useful for playing and for teaching. Note, before going to play you must find a companion; but I want you to take a side of the room with your brochiero, below to the left side, that is on your upper thigh, and your right foot close by the left in good form and with the sword in the Right Underhut with the arm extended and the body upright and as courteous as possible. Here I want you to advance your right foot forward and at the same time cut with the short edge at the copula of the brochiero and bring the copula near your face. Then make a gran passo with the left foot, forward and to the right and then strike the sword with the brochiero. End in the right gerade Versatzung with the arm extended and then bring the point towards the ground, that is with the short edge of your sword towards your brochiero and strike your brochiero with the short edge. Then throw a high upwards cut with a right cut and in this cut you do a molinello by making a gran passo forward with the right foot towards the left. Then make another with the left foot and go over the brochiero and strike the brochiero with the pommel of the sword on the side inside the rim. Bring the sword hand forward and place the sword point towards the ground and then bring the right foot forward and cut with a Streichen. Again, with the foot towards the left and ending in the Oberhut and your brochiero extended. Now cut with a Oberhauw against the rim of the brochiero with your right foot back and the blow to the left against the right. End in the Nebenhut. Finally make a gran passo forward to the right, punching the sword with the brochiero and going into a right gerade Versatzung. Then bring the short edge of the sword towards the copula del brochiero making a gran passo with the right foot towards the left and immediately cut with a Streichen as the right foot comes left. End in a Oberhut with your arm extended. Your left thigh will be guarded from your enemy and your right foot will be extended. You will have reached close to your enemy being agente or patiente. But I suggest that you be agente, that is you are the one attacking. You should be in Oberhut with the right foot forward. You should attack with a right Zornhauw that goes over the arm with your buckler extended towards your enemy. Step with the said foot towards the left and at the same time make a Scheidelhauw to the head. Or, cut a right o left Fusshauw, or thrust, or tramazzone. I want you to do them in the same time as you make a gran passo with the right foot. And you will throw a left Oberhauw schlim against the rim of the brochiero and you will end in the right Eisenport. Cut a Scheidelhauw to the head. Then I want you to bring the point under the buckler and then cut with two tramazzoni at the face of your enemy. End in the Eisenport. Now, when in the Eisenport, your enemy may attack to the head. So I want you to bring up your sword accompanied by the brochiero into the right gerade Versatzung and parry the cut. Straightway on parrying I want you to throw a right Fusshauw at the legs while stepping with the right foot to the left. Then throw a left Wehrstreich immediately and end in the Oberhut with both arms extended. Next make a gran passo taking the right foot behind the left and cut with a Oberhauw. Lastly you will return a cut with the left foot forward. Then punch the sword with the brochiero and in said punching I want you to do a half turn of the fist, that is to move the point of the sword towards the ground and touch the copula of the brochiero with the short edge of the sword and pass with the right foot into a gran passo towards the left. Cut with a Streichen and end in Oberhut with the brochiero as extended as possible.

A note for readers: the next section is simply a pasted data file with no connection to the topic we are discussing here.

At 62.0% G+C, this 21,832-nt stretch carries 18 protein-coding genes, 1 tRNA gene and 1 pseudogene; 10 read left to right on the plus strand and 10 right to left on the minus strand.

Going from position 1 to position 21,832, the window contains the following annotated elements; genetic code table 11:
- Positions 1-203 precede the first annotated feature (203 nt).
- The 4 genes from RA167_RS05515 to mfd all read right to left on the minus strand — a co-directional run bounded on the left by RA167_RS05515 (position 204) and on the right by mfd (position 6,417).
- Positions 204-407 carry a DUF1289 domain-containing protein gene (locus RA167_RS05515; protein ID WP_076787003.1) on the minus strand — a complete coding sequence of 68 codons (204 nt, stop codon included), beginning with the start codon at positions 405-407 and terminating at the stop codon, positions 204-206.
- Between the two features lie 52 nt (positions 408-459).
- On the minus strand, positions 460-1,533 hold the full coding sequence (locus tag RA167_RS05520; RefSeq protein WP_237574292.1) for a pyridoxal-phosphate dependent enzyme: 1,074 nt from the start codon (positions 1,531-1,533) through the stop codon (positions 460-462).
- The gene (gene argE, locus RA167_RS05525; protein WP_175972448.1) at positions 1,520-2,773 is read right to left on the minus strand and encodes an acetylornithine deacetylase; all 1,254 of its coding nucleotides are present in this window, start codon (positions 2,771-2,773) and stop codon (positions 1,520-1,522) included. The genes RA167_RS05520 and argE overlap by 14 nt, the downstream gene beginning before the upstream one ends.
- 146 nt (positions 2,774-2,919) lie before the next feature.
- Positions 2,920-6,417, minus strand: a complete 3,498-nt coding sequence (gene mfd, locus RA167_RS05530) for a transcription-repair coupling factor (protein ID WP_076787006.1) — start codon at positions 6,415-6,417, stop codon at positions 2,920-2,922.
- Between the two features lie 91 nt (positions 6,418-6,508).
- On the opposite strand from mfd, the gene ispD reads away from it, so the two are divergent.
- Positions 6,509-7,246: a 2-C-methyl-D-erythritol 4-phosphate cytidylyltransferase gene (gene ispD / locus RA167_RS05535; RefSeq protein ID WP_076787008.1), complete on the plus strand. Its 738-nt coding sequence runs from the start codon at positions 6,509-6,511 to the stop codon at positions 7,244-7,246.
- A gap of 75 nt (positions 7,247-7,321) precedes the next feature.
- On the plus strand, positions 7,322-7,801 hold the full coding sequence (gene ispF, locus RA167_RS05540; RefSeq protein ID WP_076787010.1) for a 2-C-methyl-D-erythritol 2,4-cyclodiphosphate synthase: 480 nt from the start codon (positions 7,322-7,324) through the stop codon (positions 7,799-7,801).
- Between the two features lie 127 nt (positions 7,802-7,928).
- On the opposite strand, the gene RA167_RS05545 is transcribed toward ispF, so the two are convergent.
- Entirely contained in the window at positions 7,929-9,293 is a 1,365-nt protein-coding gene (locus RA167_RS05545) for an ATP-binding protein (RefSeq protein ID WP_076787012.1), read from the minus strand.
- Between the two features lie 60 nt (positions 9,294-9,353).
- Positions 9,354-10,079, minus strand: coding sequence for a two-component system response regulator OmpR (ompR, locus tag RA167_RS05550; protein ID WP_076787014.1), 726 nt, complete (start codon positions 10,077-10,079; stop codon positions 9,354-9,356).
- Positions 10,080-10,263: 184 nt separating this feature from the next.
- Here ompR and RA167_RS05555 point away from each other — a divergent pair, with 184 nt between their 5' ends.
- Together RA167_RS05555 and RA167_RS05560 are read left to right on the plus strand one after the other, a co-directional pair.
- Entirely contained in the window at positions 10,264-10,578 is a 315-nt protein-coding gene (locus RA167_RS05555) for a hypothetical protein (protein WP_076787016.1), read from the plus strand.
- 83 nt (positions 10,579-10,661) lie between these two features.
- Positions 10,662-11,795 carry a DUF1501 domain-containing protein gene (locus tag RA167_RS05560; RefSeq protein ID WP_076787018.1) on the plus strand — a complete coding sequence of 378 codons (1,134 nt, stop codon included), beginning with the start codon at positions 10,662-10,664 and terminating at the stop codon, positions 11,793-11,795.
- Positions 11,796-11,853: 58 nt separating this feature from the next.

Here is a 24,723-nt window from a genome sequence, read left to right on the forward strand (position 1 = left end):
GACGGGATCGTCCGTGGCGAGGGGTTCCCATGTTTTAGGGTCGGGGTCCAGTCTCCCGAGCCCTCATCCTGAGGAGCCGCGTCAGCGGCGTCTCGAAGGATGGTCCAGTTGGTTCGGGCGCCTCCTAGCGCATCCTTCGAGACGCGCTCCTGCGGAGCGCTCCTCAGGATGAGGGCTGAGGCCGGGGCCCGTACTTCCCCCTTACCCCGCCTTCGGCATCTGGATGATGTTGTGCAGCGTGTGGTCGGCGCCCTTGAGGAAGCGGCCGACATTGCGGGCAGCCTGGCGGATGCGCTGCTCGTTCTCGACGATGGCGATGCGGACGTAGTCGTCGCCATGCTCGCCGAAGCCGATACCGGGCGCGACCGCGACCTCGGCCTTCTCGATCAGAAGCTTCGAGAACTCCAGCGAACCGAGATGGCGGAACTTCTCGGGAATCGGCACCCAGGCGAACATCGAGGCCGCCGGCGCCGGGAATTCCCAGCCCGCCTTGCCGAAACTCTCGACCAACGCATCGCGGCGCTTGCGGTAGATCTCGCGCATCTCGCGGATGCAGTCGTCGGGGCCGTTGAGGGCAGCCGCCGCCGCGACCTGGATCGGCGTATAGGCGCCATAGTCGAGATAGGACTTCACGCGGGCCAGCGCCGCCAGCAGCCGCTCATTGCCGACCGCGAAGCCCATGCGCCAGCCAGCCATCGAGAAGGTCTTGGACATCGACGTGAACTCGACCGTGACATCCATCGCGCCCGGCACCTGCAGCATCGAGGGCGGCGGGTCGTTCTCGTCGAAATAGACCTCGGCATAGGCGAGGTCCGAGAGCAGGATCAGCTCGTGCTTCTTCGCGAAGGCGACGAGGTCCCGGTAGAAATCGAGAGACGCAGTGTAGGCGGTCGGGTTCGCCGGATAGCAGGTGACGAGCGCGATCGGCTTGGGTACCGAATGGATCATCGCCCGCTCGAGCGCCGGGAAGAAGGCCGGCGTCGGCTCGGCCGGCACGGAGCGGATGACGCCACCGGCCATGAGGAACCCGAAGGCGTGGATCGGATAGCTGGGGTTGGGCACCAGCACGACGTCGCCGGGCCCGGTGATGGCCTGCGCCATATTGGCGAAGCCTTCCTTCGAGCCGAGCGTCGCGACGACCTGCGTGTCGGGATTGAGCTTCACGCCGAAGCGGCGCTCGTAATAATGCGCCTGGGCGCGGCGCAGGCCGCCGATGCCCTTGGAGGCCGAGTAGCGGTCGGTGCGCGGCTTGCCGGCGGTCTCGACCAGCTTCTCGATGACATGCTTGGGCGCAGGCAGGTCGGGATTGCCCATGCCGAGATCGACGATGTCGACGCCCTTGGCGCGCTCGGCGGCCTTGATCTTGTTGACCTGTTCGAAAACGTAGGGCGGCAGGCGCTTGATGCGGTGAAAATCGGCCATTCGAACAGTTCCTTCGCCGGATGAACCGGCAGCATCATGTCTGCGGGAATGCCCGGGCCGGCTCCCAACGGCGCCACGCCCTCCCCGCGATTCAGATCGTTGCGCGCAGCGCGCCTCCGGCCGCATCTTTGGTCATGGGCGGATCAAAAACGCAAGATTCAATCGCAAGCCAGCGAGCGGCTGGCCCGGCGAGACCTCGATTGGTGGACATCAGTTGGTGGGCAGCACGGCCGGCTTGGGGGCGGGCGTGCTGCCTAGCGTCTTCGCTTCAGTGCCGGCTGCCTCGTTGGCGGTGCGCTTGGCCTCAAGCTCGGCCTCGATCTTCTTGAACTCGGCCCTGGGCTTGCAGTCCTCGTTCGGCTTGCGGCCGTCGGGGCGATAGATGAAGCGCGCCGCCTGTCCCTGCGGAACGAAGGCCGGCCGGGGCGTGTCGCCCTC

Second Part

Being in the Oberhut I want you to make a gran passo with the right foot. Now throw a right cut above the arm and pull the right foot close by the left. I want you to pass the said left opposite the right side of the enemy. In this passing step give a left Zornhauw in the right temple. Your sword should not pass into the right gerade Versatzung. In one time throw your right foot opposite his left side and give a Scheidelhauw with a tramazzone to his head. Your left foot will follow the right to the rear and your sword will not pass into a Langort. For your enemy may attack your head. In this attack I want you to bring your sword and buckler forward together, that is in the right gerade Versatzung with the arms well extended. With this you will parry the attack of your enemy and issue immediately a right Fusshauw to the leg that goes under the arm, throwing in one true time a left Zornhauw. And when you have thrown said left Zorn with a high Streichen and in this cut pull your right foot close by the left. Now for embellishing the play. Make a gran passo with the right foot behind the left and cut with a Oberhauw at the rim of the brochiero. The arm should be well extended and in one time pull the left foot close to the right. Immediately throw said left foot forward and in this step punch with the brochiero. That is with the pommel of the sword against the brochiero and your sword will go in the right gerade Versatzung with the arm well extended. Countering, move the point of the sword towards the ground. Now you will touch the short edge of the sword to the high outside of the brochiero. Pass in this touching with your right foot into a gran passo forward of the left. In this passing step cut with a Streichen at the rim of the brochiero. Your will now be in the Oberhut with the right foot close to the left and the arm with the brochiero well extended. The wrist is watching high and sword-arm well formed and extended in the Oberhut. That is the pommel of the sword watches the face of the enemy and your right foot is tight.